Citizen Science

Planet Hunters NGTS: New Planet Candidates from a Citizen Science Search of the Next Generation Transit Survey Public Data

By Keith Cowing
Status Report
April 29, 2024
Filed under , , , , , , , , ,
Planet Hunters NGTS: New Planet Candidates from a Citizen Science Search of the Next Generation Transit Survey Public Data
The Zorro contrast curve for TIC-125925505. The blue and red lines show the contrast curves for the 562 nm and 832 nm filters, respectively. The inset shows the reconstructed image of the star from Zorro. — astro-ph.EP

We present the results from the first two years of the Planet Hunters NGTS citizen science project, which searches for transiting planet candidates in data from the Next Generation Transit Survey (NGTS) by enlisting the help of members of the general public.

Over 8,000 registered volunteers reviewed 138,198 light curves from the NGTS Public Data Releases 1 and 2. We utilize a user weighting scheme to combine the classifications of multiple users to identify the most promising planet candidates not initially discovered by the NGTS team. We highlight the five most interesting planet candidates detected through this search, which are all candidate short-period giant planets. This includes the TIC-165227846 system that, if confirmed, would be the lowest-mass star to host a close-in giant planet.

We assess the detection efficiency of the project by determining the number of confirmed planets from the NASA Exoplanet Archive and TESS Objects of Interest (TOIs) successfully recovered by this search and find that 74% of confirmed planets and 63% of TOIs detected by NGTS are recovered by the Planet Hunters NGTS project. The identification of new planet candidates shows that the citizen science approach can provide a complementary method to the detection of exoplanets with ground-based surveys such as NGTS.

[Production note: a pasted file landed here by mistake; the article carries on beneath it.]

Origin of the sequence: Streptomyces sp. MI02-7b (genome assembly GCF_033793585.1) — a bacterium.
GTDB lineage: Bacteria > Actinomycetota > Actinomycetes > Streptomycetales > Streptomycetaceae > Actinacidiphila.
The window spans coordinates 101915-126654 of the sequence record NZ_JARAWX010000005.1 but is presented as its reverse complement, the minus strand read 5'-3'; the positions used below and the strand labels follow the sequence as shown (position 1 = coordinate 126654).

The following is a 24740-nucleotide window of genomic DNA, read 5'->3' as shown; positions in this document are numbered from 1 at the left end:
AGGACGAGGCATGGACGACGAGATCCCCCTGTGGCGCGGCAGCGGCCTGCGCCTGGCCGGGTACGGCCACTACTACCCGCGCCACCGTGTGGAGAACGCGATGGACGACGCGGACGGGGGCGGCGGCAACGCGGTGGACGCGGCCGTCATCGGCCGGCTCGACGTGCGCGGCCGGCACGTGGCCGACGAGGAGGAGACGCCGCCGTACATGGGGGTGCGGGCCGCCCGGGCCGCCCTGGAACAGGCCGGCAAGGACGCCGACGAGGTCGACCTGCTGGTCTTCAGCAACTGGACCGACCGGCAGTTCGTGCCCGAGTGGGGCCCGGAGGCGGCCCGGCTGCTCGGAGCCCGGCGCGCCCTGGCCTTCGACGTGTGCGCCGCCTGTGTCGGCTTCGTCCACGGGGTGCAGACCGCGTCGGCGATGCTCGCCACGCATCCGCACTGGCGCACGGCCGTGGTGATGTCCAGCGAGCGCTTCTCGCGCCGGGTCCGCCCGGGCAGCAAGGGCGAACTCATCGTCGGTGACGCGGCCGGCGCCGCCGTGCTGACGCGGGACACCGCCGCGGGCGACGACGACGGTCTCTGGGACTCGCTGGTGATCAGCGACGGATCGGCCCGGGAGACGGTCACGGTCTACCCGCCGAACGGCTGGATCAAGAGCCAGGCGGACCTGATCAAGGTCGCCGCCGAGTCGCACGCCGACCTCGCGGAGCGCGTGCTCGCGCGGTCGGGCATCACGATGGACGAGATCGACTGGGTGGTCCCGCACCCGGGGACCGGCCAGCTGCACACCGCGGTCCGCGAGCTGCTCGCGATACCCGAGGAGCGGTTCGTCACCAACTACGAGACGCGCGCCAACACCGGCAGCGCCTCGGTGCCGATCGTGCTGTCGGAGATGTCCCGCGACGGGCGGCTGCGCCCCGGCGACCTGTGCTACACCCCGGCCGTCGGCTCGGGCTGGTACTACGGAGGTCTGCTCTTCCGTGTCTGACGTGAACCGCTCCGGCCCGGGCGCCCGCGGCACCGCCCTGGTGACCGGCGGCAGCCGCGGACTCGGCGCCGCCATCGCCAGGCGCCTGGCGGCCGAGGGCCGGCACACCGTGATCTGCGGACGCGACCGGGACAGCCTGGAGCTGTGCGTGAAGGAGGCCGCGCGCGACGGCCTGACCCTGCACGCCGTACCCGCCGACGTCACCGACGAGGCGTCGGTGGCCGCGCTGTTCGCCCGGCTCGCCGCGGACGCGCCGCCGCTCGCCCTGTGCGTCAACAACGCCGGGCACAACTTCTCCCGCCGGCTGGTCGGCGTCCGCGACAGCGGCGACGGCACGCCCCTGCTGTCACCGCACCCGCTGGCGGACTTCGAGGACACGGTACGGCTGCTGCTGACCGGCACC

Sean M. O’Brien, Megan E. Schwamb, Samuel Gill, Christopher A. Watson, Matthew R. Burleigh, Alicia Kendall, David R. Anderson, José I. Vines, James S. Jenkins, Douglas R. Alves, Laura Trouille, Solène Ulmer-Moll, Edward M. Bryant, Ioannis Apergis, Matthew P. Battley, Daniel Bayliss, Nora L. Eisner, Edward Gillen, Michael R. Goad, Maximilian N. Günther, Beth A. Henderson, Jeong-Eun Heo, David G. Jackson, Chris Lintott, James McCormac, Maximiliano Moyano, Louise D. Nielsen, Ares Osborn, Suman Saha, Ramotholo R. Sefako, Andrew W. Stephens, Rosanna H. Tilbrook, Stéphane Udry, Richard G. West, Peter J. Wheatley, Tafadzwa Zivave, See Min Lim, Arttu Sainio

Discovery and follow-up data obtained for TIC-125925505. The phase folded light curves from NGTS is shown in the top row and each of the SAAO transit observations are shown in the middle row with the median best fit circualr model shown in orange. The radial velocity data is shown in time and phase folded in the bottom row. The model shown in orange is the median best fit circular model from allesfitter. The green dashed line shows the RV model for the 99.99994% upper mass limit, corresponding to the 9.07 MJ companion mass limit. — astro-ph.EP

Comments: 42 pages, 20 figures, 17 tables. To be published in AJ
Subjects: Earth and Planetary Astrophysics (astro-ph.EP)
Cite as: arXiv:2404.15395 [astro-ph.EP] (or arXiv:2404.15395v1 [astro-ph.EP] for this version)
Submission history
From: Sean M. O’Brien
[v1] Tue, 23 Apr 2024 18:00:00 UTC (2,911 KB)

Explorers Club Fellow, ex-NASA Space Station Payload manager/space biologist, Away Teams, Journalist, Lapsed climber, Synaesthete, Na’Vi-Jedi-Freman-Buddhist-mix, ASL, Devon Island and Everest Base Camp veteran, (he/him) 🖖🏻